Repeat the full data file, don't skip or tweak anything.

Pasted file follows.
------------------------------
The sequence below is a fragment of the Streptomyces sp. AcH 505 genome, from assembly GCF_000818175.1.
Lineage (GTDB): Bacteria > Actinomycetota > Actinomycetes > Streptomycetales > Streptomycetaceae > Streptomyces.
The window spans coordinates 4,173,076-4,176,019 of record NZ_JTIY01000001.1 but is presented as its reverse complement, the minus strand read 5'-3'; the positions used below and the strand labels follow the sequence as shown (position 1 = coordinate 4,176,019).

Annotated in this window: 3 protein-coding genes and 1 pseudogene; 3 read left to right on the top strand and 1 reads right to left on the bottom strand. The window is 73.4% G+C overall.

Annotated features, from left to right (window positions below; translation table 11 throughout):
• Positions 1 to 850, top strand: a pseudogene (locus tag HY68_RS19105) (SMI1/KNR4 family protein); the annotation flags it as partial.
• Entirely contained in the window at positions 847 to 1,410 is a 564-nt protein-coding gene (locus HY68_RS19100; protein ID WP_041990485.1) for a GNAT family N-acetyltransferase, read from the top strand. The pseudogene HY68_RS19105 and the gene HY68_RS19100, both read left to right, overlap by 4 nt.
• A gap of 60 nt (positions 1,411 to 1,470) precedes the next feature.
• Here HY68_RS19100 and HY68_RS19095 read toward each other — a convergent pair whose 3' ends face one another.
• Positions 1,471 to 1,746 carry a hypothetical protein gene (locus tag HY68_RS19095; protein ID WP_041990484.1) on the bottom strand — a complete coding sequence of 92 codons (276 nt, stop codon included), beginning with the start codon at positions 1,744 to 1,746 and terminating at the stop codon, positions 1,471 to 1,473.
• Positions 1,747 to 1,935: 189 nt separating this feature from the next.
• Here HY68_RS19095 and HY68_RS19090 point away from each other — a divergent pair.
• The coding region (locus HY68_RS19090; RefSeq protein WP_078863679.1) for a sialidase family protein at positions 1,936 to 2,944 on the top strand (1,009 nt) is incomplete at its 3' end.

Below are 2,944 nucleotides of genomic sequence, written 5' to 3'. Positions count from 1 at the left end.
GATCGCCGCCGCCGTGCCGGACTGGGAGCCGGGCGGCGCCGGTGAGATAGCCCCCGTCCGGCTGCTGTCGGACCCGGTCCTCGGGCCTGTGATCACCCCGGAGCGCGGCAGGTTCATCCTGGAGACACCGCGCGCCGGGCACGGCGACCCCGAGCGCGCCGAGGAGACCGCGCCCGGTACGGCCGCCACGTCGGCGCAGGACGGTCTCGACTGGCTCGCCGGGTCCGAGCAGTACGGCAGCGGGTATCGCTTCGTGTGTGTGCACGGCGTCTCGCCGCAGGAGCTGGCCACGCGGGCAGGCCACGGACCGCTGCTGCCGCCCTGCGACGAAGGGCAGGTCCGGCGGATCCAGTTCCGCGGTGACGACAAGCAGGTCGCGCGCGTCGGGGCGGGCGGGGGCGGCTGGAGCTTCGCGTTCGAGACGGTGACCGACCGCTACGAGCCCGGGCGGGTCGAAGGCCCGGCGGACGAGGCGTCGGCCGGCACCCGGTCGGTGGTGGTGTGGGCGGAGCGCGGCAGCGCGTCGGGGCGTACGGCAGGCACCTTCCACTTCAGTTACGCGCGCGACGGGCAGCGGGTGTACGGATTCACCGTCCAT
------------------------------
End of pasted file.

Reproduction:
The sequence below is a fragment of the Streptomyces sp. AcH 505 genome, from assembly GCF_000818175.1.
Lineage (GTDB): Bacteria > Actinomycetota > Actinomycetes > Streptomycetales > Streptomycetaceae > Streptomyces.
The window spans coordinates 4,173,076-4,176,019 of record NZ_JTIY01000001.1 but is presented as its reverse complement, the minus strand read 5'-3'; the positions used below and the strand labels follow the sequence as shown (position 1 = coordinate 4,176,019).

Annotated in this window: 3 protein-coding genes and 1 pseudogene; 3 read left to right on the top strand and 1 reads right to left on the bottom strand. The window is 73.4% G+C overall.

Annotated features, from left to right (window positions below; translation table 11 throughout):
• Positions 1 to 850, top strand: a pseudogene (locus tag HY68_RS19105) (SMI1/KNR4 family protein); the annotation flags it as partial.
• Entirely contained in the window at positions 847 to 1,410 is a 564-nt protein-coding gene (locus HY68_RS19100; protein ID WP_041990485.1) for a GNAT family N-acetyltransferase, read from the top strand. The pseudogene HY68_RS19105 and the gene HY68_RS19100, both read left to right, overlap by 4 nt.
• A gap of 60 nt (positions 1,411 to 1,470) precedes the next feature.
• Here HY68_RS19100 and HY68_RS19095 read toward each other — a convergent pair whose 3' ends face one another.
• Positions 1,471 to 1,746 carry a hypothetical protein gene (locus tag HY68_RS19095; protein ID WP_041990484.1) on the bottom strand — a complete coding sequence of 92 codons (276 nt, stop codon included), beginning with the start codon at positions 1,744 to 1,746 and terminating at the stop codon, positions 1,471 to 1,473.
• Positions 1,747 to 1,935: 189 nt separating this feature from the next.
• Here HY68_RS19095 and HY68_RS19090 point away from each other — a divergent pair.
• The coding region (locus HY68_RS19090; RefSeq protein WP_078863679.1) for a sialidase family protein at positions 1,936 to 2,944 on the top strand (1,009 nt) is incomplete at its 3' end.

Below are 2,944 nucleotides of genomic sequence, written 5' to 3'. Positions count from 1 at the left end.
GATCGCCGCCGCCGTGCCGGACTGGGAGCCGGGCGGCGCCGGTGAGATAGCCCCCGTCCGGCTGCTGTCGGACCCGGTCCTCGGGCCTGTGATCACCCCGGAGCGCGGCAGGTTCATCCTGGAGACACCGCGCGCCGGGCACGGCGACCCCGAGCGCGCCGAGGAGACCGCGCCCGGTACGGCCGCCACGTCGGCGCAGGACGGTCTCGACTGGCTCGCCGGGTCCGAGCAGTACGGCAGCGGGTATCGCTTCGTGTGTGTGCACGGCGTCTCGCCGCAGGAGCTGGCCACGCGGGCAGGCCACGGACCGCTGCTGCCGCCCTGCGACGAAGGGCAGGTCCGGCGGATCCAGTTCCGCGGTGACGACAAGCAGGTCGCGCGCGTCGGGGCGGGCGGGGGCGGCTGGAGCTTCGCGTTCGAGACGGTGACCGACCGCTACGAGCCCGGGCGGGTCGAAGGCCCGGCGGACGAGGCGTCGGCCGGCACCCGGTCGGTGGTGGTGTGGGCGGAGCGCGGCAGCGCGTCGGGGCGTACGGCAGGCACCTTCCACTTCAGTTACGCGCGCGACGGGCAGCGGGTGTACGGATTCACCGTCCAT